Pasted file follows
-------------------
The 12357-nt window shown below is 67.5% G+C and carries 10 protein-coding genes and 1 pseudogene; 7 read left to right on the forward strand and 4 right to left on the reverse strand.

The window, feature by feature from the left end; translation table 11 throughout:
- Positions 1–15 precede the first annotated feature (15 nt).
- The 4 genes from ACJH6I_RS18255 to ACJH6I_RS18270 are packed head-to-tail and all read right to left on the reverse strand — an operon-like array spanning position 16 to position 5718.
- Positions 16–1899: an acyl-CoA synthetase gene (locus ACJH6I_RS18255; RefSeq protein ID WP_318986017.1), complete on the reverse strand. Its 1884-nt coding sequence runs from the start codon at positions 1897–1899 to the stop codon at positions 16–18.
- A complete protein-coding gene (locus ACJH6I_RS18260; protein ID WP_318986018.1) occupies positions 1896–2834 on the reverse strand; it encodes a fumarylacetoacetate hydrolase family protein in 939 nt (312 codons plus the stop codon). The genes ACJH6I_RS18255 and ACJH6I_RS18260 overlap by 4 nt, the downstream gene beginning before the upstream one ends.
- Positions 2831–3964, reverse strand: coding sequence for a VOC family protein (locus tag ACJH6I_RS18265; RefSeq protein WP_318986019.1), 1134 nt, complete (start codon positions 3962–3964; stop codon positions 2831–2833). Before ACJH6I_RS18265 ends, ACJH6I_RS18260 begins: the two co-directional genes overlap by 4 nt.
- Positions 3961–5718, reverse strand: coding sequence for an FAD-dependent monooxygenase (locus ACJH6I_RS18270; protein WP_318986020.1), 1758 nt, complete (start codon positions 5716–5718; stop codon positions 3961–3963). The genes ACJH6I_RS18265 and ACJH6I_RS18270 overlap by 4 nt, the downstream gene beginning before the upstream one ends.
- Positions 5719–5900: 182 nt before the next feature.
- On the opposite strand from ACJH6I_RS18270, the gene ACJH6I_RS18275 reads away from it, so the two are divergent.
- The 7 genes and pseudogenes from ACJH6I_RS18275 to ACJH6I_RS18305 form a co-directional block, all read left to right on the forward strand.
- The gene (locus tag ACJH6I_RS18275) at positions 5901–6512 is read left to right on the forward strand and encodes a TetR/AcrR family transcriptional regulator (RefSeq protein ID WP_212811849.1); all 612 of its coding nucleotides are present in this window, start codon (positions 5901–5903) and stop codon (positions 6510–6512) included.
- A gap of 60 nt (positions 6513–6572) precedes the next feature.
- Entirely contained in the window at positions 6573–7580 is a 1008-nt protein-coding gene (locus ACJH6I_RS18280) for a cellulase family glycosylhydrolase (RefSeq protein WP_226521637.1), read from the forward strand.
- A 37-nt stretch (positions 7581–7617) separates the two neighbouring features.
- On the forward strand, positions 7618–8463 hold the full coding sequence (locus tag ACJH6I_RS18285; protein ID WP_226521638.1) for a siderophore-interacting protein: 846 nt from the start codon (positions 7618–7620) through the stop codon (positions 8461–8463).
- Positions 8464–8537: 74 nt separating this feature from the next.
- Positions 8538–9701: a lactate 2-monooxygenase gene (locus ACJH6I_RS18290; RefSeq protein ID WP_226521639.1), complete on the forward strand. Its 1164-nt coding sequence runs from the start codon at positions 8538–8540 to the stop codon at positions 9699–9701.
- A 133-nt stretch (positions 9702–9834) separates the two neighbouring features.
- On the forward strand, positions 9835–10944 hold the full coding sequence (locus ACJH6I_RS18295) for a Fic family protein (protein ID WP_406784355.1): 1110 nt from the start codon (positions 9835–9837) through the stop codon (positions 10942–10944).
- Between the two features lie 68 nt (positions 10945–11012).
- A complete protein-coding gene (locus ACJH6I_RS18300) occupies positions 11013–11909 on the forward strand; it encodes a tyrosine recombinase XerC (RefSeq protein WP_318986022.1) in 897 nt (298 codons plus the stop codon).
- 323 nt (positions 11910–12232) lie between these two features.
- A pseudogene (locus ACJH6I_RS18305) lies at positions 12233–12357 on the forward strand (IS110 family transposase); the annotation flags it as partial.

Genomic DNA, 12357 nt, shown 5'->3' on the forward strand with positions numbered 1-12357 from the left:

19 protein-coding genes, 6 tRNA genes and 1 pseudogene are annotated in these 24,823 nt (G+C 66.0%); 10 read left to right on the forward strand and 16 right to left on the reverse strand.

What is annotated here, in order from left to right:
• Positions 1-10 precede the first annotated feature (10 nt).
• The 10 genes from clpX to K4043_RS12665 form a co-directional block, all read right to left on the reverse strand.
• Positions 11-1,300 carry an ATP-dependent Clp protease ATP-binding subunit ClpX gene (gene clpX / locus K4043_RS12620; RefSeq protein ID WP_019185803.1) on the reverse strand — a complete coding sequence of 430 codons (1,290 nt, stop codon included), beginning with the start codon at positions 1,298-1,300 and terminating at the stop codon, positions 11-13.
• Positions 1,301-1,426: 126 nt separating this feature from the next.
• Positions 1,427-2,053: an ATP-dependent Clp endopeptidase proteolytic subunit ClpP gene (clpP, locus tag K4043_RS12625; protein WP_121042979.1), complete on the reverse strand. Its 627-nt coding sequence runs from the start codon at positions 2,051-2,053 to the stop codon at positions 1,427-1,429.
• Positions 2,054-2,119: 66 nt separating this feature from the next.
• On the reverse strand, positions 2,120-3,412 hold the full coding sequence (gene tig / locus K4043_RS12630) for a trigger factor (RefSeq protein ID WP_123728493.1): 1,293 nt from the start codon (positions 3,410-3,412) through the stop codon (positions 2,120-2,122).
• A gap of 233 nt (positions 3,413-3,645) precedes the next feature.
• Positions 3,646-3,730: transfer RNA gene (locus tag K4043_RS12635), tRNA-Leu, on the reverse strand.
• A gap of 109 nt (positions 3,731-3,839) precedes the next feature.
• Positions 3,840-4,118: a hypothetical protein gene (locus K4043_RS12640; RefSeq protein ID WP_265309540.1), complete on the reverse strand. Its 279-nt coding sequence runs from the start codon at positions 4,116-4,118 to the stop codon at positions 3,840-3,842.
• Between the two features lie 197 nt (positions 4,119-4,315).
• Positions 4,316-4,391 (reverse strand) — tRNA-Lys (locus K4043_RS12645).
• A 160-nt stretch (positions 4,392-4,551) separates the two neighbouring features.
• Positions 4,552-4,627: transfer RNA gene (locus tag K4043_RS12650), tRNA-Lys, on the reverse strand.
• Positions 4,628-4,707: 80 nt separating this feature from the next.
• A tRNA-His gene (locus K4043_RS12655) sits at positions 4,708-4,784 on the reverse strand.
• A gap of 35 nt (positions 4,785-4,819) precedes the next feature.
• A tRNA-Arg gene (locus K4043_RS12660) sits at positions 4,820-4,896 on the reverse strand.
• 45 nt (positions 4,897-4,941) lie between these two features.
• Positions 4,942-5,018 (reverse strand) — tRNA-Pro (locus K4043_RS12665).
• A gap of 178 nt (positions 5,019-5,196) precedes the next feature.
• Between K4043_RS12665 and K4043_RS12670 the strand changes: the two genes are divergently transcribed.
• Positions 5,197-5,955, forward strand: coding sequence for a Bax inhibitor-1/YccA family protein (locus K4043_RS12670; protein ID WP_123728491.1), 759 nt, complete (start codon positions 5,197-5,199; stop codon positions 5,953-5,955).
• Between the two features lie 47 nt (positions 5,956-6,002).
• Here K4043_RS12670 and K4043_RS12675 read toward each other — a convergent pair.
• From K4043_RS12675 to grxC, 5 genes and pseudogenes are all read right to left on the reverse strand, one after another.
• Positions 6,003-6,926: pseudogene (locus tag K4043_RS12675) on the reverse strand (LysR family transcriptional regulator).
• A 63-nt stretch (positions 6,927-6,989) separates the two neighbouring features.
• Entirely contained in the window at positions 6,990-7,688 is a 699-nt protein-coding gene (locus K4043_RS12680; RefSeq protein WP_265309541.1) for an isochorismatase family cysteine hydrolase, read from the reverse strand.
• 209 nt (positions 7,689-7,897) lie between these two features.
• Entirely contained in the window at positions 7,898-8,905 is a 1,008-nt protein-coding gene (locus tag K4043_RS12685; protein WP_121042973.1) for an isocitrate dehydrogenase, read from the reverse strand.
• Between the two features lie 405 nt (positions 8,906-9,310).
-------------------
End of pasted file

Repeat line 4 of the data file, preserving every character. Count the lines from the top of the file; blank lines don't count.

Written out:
- The 4 genes from ACJH6I_RS18255 to ACJH6I_RS18270 are packed head-to-tail and all read right to left on the reverse strand — an operon-like array spanning position 16 to position 5718.